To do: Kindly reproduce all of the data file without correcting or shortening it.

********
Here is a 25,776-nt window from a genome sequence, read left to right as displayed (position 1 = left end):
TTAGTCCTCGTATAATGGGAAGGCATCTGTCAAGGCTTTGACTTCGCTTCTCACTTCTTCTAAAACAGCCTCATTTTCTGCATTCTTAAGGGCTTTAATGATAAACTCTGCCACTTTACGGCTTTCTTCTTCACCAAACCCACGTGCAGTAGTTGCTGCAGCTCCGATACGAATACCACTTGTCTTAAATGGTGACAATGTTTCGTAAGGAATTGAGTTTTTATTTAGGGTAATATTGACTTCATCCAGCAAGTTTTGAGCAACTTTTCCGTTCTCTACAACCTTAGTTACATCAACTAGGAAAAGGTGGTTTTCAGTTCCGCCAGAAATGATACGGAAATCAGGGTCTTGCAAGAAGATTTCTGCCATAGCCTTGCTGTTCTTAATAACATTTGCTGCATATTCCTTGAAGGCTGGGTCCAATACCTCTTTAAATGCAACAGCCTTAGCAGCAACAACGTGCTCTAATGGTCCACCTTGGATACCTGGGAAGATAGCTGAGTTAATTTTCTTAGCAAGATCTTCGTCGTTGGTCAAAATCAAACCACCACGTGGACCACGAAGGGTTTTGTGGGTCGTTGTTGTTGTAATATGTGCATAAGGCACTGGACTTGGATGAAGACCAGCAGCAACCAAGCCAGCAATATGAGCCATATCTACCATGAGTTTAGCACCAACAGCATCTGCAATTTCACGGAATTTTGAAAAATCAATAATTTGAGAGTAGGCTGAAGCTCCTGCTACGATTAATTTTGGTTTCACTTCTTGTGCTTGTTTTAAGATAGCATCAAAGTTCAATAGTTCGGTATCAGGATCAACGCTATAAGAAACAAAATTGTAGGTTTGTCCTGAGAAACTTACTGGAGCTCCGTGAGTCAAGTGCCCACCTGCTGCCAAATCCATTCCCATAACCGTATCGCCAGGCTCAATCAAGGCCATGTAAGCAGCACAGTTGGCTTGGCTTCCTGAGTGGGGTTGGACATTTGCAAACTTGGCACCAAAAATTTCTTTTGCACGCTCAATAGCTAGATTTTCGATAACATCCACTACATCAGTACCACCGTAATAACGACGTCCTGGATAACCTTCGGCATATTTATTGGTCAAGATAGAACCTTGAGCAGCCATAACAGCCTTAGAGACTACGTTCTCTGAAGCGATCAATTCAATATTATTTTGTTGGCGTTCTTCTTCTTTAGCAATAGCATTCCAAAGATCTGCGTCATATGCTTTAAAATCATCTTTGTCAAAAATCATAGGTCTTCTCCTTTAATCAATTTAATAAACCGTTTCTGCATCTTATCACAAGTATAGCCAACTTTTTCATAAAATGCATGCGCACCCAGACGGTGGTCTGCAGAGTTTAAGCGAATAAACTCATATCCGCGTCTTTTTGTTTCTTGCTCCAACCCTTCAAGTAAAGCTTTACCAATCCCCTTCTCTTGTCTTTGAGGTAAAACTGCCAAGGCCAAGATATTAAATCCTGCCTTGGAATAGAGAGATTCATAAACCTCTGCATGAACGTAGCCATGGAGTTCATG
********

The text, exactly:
Here is a 25,776-nt window from a genome sequence, read left to right as displayed (position 1 = left end):
TTAGTCCTCGTATAATGGGAAGGCATCTGTCAAGGCTTTGACTTCGCTTCTCACTTCTTCTAAAACAGCCTCATTTTCTGCATTCTTAAGGGCTTTAATGATAAACTCTGCCACTTTACGGCTTTCTTCTTCACCAAACCCACGTGCAGTAGTTGCTGCAGCTCCGATACGAATACCACTTGTCTTAAATGGTGACAATGTTTCGTAAGGAATTGAGTTTTTATTTAGGGTAATATTGACTTCATCCAGCAAGTTTTGAGCAACTTTTCCGTTCTCTACAACCTTAGTTACATCAACTAGGAAAAGGTGGTTTTCAGTTCCGCCAGAAATGATACGGAAATCAGGGTCTTGCAAGAAGATTTCTGCCATAGCCTTGCTGTTCTTAATAACATTTGCTGCATATTCCTTGAAGGCTGGGTCCAATACCTCTTTAAATGCAACAGCCTTAGCAGCAACAACGTGCTCTAATGGTCCACCTTGGATACCTGGGAAGATAGCTGAGTTAATTTTCTTAGCAAGATCTTCGTCGTTGGTCAAAATCAAACCACCACGTGGACCACGAAGGGTTTTGTGGGTCGTTGTTGTTGTAATATGTGCATAAGGCACTGGACTTGGATGAAGACCAGCAGCAACCAAGCCAGCAATATGAGCCATATCTACCATGAGTTTAGCACCAACAGCATCTGCAATTTCACGGAATTTTGAAAAATCAATAATTTGAGAGTAGGCTGAAGCTCCTGCTACGATTAATTTTGGTTTCACTTCTTGTGCTTGTTTTAAGATAGCATCAAAGTTCAATAGTTCGGTATCAGGATCAACGCTATAAGAAACAAAATTGTAGGTTTGTCCTGAGAAACTTACTGGAGCTCCGTGAGTCAAGTGCCCACCTGCTGCCAAATCCATTCCCATAACCGTATCGCCAGGCTCAATCAAGGCCATGTAAGCAGCACAGTTGGCTTGGCTTCCTGAGTGGGGTTGGACATTTGCAAACTTGGCACCAAAAATTTCTTTTGCACGCTCAATAGCTAGATTTTCGATAACATCCACTACATCAGTACCACCGTAATAACGACGTCCTGGATAACCTTCGGCATATTTATTGGTCAAGATAGAACCTTGAGCAGCCATAACAGCCTTAGAGACTACGTTCTCTGAAGCGATCAATTCAATATTATTTTGTTGGCGTTCTTCTTCTTTAGCAATAGCATTCCAAAGATCTGCGTCATATGCTTTAAAATCATCTTTGTCAAAAATCATAGGTCTTCTCCTTTAATCAATTTAATAAACCGTTTCTGCATCTTATCACAAGTATAGCCAACTTTTTCATAAAATGCATGCGCACCCAGACGGTGGTCTGCAGAGTTTAAGCGAATAAACTCATATCCGCGTCTTTTTGTTTCTTGCTCCAACCCTTCAAGTAAAGCTTTACCAATCCCCTTCTCTTGTCTTTGAGGTAAAACTGCCAAGGCCAAGATATTAAATCCTGCCTTGGAATAGAGAGATTCATAAACCTCTGCATGAACGTAGCCATGGAGTTCATG